house typically has one room leading into the next without hallways.
This style of house is particularly well suited for hot climates because
one can open the front and back doors, and the breeze will flow through
the entire house, and the porch provides shade for outdoor visiting.
Shotgun architecture is now recognized as an African American contribution
to American architectural styles.
Where does it get the name shotgun?
Although often people say these are called shotgun houses because a bullet fired through the front door would go right out the backdoor without hitting a wall, evidence suggests that this name is actually a corruption of the word shogon. In West Africa, shogon means Gods House.
The Evolution of the shotgun house
Research indicates that this architectural style came to New Orleans from West Africa via Haiti. In Haiti, enslaved Africans took the architectural form common to their homeland and using local materials built narrow buildings with gabled entrances, stucco walls, thatched roofs, and shuttered windows so they could enjoy the only privacy allowed to them. They also wrote African motifs into the exterior framing of their homes.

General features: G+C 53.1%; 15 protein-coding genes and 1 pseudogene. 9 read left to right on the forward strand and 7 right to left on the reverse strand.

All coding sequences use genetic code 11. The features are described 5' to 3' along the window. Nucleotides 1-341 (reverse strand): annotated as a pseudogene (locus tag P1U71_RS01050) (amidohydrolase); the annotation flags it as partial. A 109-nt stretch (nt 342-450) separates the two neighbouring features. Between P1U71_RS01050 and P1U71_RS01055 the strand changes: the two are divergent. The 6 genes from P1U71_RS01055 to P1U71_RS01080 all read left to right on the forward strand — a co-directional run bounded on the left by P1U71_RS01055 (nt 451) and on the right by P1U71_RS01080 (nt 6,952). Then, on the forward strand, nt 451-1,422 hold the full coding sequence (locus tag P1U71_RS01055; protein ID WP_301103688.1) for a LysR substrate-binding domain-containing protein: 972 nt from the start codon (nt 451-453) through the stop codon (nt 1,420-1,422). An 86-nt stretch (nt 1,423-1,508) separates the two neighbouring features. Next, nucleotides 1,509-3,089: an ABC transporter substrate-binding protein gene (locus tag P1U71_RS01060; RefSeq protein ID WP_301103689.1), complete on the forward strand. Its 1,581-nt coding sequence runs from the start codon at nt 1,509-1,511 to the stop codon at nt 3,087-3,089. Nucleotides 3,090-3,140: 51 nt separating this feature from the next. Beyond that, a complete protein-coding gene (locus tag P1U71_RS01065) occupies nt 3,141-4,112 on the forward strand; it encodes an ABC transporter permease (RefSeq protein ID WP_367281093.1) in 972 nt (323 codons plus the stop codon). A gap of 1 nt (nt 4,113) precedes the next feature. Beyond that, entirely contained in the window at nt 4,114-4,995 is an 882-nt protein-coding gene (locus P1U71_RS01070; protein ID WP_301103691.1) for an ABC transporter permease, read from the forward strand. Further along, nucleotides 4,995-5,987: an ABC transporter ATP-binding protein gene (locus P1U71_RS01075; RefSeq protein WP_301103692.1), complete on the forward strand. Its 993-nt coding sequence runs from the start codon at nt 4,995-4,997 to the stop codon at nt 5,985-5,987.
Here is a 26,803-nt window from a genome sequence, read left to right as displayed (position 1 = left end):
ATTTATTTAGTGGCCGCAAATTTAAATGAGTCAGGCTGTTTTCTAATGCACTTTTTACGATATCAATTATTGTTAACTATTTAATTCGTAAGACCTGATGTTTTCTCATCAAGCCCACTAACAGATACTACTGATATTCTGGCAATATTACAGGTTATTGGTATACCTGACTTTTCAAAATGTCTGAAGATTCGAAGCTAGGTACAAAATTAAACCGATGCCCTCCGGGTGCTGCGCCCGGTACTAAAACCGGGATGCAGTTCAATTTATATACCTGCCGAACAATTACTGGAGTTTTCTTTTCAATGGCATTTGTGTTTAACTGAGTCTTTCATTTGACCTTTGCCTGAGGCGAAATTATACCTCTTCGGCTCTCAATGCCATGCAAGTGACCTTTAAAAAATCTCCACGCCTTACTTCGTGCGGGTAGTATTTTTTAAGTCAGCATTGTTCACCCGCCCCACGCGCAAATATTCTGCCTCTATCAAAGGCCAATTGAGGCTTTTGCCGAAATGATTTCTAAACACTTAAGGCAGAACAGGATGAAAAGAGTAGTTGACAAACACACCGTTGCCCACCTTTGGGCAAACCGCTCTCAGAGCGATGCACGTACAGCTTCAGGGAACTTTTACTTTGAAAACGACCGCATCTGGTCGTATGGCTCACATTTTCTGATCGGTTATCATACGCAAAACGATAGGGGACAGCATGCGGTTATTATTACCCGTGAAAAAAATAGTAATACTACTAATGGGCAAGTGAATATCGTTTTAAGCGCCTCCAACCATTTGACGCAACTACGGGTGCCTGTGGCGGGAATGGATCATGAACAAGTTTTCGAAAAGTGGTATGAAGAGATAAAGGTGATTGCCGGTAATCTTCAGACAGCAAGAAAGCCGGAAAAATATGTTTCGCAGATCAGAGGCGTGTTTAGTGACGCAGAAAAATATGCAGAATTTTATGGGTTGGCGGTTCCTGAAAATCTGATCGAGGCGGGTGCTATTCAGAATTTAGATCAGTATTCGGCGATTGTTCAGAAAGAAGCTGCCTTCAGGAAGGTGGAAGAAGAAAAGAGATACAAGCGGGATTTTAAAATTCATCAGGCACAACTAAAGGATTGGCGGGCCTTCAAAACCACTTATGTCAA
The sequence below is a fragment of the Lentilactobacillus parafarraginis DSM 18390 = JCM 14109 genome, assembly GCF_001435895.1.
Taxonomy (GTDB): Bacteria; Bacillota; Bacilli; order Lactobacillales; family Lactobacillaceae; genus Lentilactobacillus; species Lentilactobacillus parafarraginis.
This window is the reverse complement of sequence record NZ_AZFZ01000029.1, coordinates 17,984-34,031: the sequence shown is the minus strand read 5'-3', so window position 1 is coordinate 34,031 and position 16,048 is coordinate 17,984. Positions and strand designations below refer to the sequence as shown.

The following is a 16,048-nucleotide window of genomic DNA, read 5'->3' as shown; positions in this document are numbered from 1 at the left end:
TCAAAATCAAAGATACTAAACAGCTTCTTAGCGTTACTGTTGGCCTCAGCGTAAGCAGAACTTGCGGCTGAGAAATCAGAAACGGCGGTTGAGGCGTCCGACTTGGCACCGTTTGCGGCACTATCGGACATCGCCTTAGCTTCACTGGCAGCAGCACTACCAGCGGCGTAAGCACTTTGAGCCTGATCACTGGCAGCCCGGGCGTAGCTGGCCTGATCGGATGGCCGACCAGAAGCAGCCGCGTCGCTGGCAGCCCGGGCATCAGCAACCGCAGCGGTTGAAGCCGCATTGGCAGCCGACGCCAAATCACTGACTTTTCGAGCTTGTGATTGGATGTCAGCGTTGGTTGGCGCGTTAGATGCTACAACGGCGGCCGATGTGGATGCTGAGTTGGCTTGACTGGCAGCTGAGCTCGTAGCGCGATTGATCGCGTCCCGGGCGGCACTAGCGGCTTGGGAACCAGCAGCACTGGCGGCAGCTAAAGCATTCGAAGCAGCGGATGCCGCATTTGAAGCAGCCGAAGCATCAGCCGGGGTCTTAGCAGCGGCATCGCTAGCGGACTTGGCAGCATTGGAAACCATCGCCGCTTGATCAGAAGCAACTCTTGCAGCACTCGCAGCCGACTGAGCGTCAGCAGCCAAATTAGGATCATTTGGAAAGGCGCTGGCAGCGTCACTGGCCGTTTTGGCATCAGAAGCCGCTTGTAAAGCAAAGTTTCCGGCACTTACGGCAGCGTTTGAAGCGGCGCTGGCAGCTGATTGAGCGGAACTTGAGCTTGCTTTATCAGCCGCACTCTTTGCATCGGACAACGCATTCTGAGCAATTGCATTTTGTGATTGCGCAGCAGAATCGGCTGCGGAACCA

When Africans in Haiti revolted in 1791, many European plantation owners fled to New Orleans, taking with them enslaved Africans still under their control. Many other free people of color migrated to New Orleans as well. This had a profound effect on the demographics of New Orleans. In 1810, the population of New Orleans was approximately 1/3 white, 1/3 enslaved Africans, and 1/3 free people of color, most of who had come from Haiti.
In New Orleans, free people of color continued to build shotgun houses, replacing their African motifs with gingerbread trimmings. And the porch on the front of these houses was quite distinct from French homes whose outdoor areas were actually interior courtyards. The front porch on shotgun houses supported interconnectedness between people and gave neighbors a strong sense of community.
Biggers, a renowned African American artist, discusses the symbolism
of the shotgun house in Exploring Cultures: A Conversation with John
Lerup, dean of Rice University's architecture school, says shotgun houses
may be the only African American building type there is
Biggers research on shotgun houses